17. Yoder executed an insurance application in which [Teall] w[as] obligated to provide coverage for, inter alia, the pasture land from which the horses escaped, causing the accident with [Strauser].
18. [Teall] breached said contract by failing to provide coverage for said property.
19. The Estate of Marvin Yoder has suffered damages as a result of said breach. 20. By virtue of the assignment of rights, [Strauser] states a cause of action for breach of contract against [Teall]." Appellant's App. at 20-21.
On May 7, 2003, Westfield filed a motion for summary judgment, and the following day, Teall filed his motion for summary judgment. Strauser responded to the motions on August 8, 2003. The trial court held a hearing on the matter on September 5, 2003. On March 19, 2004, the trial court granted summary judgment in favor of Teall and Westfield, concluding that Strauser's claims were barred by the applicable statute of limitations.
Our standard of review of trial court rulings on summary judgment is well settled:
"Summary judgment is appropriate only where no genuine issues of material fact exist, and the moving party is entitled to judgment as a matter of law. Genuine issues of material fact exist where facts concerning an issue which would dispose of the litigation are in dispute. The moving party has the initial burden of demonstrating, prima facie, the absence of genuine issues of material fact. If the moving party does so, the burden then falls upon the non-moving party to identify a factual dispute which would preclude summary judgment. Upon appeal of a grant of summary judgment, we apply the same standard as the trial court, resolving any factual disputes or conflicting inferences in favor of the non-moving party. We consider only those portions of the record specifically designated to the trial court. Upon appeal, the non-moving party bears the burden of persuasion and must specifically point to the disputed material facts and the designated evidence pertaining thereto. We will liberally construe the designated evidence in favor of the non-movant, so that he is not improperly denied his day in court. Nevertheless, we will not become an advocate for a party, and the trial court's entry of summary judgment will be affirmed if it may be sustained upon any theory or basis found in the evidentiary material designated to the trial court." Meisenhelder v. Zipp Express, Inc., 788 N.E.2d 924, 926-27 (Ind.Ct.App.2003) (citations omitted).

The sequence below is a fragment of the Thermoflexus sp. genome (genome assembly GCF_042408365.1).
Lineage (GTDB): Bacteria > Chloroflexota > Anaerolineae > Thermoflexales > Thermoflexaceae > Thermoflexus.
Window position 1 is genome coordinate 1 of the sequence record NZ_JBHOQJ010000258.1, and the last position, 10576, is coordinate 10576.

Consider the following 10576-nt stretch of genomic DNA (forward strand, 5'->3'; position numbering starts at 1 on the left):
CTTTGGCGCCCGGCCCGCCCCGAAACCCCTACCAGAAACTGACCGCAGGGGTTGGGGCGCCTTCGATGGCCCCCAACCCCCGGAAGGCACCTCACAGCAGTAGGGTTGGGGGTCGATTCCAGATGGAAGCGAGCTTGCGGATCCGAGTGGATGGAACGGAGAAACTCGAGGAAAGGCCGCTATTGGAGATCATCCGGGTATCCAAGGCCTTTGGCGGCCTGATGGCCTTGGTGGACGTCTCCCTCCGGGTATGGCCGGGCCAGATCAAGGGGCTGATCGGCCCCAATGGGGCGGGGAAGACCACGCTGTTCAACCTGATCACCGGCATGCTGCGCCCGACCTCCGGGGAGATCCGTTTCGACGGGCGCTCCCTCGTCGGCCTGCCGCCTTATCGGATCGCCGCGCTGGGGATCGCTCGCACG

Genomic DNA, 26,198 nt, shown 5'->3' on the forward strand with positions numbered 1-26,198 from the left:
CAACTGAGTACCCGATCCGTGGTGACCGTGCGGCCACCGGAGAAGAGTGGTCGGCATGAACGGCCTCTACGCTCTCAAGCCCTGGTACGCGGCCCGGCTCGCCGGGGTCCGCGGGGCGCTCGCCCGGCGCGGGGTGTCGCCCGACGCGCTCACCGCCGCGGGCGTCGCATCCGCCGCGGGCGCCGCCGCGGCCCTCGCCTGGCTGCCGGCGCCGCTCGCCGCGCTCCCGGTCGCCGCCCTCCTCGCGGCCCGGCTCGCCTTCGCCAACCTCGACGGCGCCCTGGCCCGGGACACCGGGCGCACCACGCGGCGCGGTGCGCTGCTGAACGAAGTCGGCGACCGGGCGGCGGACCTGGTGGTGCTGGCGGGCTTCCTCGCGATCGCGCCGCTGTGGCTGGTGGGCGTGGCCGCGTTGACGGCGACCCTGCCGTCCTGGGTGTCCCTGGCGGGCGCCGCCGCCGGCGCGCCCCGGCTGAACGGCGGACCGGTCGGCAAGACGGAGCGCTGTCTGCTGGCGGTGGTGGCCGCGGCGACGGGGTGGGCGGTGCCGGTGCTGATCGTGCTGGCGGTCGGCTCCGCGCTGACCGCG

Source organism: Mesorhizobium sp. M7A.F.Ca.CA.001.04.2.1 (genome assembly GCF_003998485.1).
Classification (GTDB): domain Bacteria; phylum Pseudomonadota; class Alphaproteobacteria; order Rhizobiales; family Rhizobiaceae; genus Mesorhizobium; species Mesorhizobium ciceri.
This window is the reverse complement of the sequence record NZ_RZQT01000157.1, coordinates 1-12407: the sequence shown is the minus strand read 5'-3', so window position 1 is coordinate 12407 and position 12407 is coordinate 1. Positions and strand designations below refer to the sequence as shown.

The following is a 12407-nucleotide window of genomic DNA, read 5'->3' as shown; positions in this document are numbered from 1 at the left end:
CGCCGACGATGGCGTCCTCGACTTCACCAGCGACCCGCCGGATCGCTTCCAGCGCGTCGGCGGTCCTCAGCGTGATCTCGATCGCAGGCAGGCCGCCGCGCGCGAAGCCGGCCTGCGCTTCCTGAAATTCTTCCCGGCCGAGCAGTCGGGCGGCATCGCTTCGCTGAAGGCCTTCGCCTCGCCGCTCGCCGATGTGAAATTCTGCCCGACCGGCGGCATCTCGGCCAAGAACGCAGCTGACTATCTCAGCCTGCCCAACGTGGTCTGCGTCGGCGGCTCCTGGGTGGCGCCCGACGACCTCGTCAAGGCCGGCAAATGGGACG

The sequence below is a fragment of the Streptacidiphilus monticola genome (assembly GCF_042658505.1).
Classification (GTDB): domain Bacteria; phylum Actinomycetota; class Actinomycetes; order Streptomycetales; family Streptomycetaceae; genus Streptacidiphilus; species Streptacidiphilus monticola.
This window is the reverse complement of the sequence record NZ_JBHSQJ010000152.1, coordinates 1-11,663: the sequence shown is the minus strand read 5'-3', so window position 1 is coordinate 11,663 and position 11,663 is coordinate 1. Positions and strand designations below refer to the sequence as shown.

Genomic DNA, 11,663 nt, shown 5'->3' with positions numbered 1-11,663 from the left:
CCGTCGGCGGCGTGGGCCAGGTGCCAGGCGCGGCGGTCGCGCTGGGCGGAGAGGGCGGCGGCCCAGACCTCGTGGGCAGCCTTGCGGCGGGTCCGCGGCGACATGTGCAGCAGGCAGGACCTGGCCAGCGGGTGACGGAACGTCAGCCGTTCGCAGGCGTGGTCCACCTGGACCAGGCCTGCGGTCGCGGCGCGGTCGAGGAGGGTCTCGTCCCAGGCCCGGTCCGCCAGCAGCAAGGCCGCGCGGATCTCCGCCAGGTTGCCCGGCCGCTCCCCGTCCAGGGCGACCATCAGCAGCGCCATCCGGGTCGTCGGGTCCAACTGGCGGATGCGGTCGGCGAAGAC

The trial court here entered specific findings and conclusions. Although such findings and conclusions offer insight into the trial court's rationale and facilitate our review, they do not alter our standard of review and are not binding upon this court. Jones v. W. Reserve Group/Lightning Rod Mut. Ins. Co., 699 N.E.2d 711, 714 (Ind.Ct.App.1998), trans. denied.
Strauser claims that the trial court erred in that it improperly concluded that her claims accrued on the date that Westfield denied coverage to Yoder and are therefore barred by the applicable statute of limitations. The first question is therefore which statute of limitations is applicable in the present case. Teall argues upon appeal that the two-year statute of limitations governing tort actions should apply instead of the ten-year statute of limitations governing actions based upon written contracts. Strauser counters that the latter should apply.